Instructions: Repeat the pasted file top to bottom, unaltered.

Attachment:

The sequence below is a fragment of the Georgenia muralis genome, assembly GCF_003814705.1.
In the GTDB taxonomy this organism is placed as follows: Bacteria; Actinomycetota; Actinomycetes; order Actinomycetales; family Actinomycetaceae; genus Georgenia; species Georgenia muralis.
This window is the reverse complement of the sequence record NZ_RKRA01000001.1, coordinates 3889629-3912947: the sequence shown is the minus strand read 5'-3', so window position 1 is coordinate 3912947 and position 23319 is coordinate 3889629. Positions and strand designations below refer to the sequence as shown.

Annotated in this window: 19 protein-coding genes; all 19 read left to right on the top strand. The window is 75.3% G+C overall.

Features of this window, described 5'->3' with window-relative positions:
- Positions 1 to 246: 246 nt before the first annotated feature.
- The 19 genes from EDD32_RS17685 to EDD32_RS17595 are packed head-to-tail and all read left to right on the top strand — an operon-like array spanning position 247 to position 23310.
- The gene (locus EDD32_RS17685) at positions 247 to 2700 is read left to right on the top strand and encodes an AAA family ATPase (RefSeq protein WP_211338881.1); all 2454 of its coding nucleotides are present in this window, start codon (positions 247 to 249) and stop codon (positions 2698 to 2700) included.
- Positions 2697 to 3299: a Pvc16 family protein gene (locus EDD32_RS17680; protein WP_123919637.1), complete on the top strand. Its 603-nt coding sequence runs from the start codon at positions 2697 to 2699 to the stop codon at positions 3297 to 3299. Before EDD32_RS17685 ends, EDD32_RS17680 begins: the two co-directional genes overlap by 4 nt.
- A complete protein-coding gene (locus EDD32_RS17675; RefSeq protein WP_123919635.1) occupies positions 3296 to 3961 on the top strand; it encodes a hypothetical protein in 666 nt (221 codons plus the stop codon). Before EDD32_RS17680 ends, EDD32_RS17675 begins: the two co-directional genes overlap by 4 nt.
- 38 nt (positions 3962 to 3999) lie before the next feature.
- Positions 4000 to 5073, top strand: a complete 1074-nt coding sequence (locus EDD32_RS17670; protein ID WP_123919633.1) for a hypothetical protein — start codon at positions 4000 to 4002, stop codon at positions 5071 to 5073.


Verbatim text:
The sequence below is a fragment of the Georgenia muralis genome, assembly GCF_003814705.1.
In the GTDB taxonomy this organism is placed as follows: Bacteria; Actinomycetota; Actinomycetes; order Actinomycetales; family Actinomycetaceae; genus Georgenia; species Georgenia muralis.
This window is the reverse complement of the sequence record NZ_RKRA01000001.1, coordinates 3889629-3912947: the sequence shown is the minus strand read 5'-3', so window position 1 is coordinate 3912947 and position 23319 is coordinate 3889629. Positions and strand designations below refer to the sequence as shown.

Annotated in this window: 19 protein-coding genes; all 19 read left to right on the top strand. The window is 75.3% G+C overall.

Features of this window, described 5'->3' with window-relative positions:
- Positions 1 to 246: 246 nt before the first annotated feature.
- The 19 genes from EDD32_RS17685 to EDD32_RS17595 are packed head-to-tail and all read left to right on the top strand — an operon-like array spanning position 247 to position 23310.
- The gene (locus EDD32_RS17685) at positions 247 to 2700 is read left to right on the top strand and encodes an AAA family ATPase (RefSeq protein WP_211338881.1); all 2454 of its coding nucleotides are present in this window, start codon (positions 247 to 249) and stop codon (positions 2698 to 2700) included.
- Positions 2697 to 3299: a Pvc16 family protein gene (locus EDD32_RS17680; protein WP_123919637.1), complete on the top strand. Its 603-nt coding sequence runs from the start codon at positions 2697 to 2699 to the stop codon at positions 3297 to 3299. Before EDD32_RS17685 ends, EDD32_RS17680 begins: the two co-directional genes overlap by 4 nt.
- A complete protein-coding gene (locus EDD32_RS17675; RefSeq protein WP_123919635.1) occupies positions 3296 to 3961 on the top strand; it encodes a hypothetical protein in 666 nt (221 codons plus the stop codon). Before EDD32_RS17680 ends, EDD32_RS17675 begins: the two co-directional genes overlap by 4 nt.
- 38 nt (positions 3962 to 3999) lie before the next feature.
- Positions 4000 to 5073, top strand: a complete 1074-nt coding sequence (locus EDD32_RS17670; protein ID WP_123919633.1) for a hypothetical protein — start codon at positions 4000 to 4002, stop codon at positions 5071 to 5073.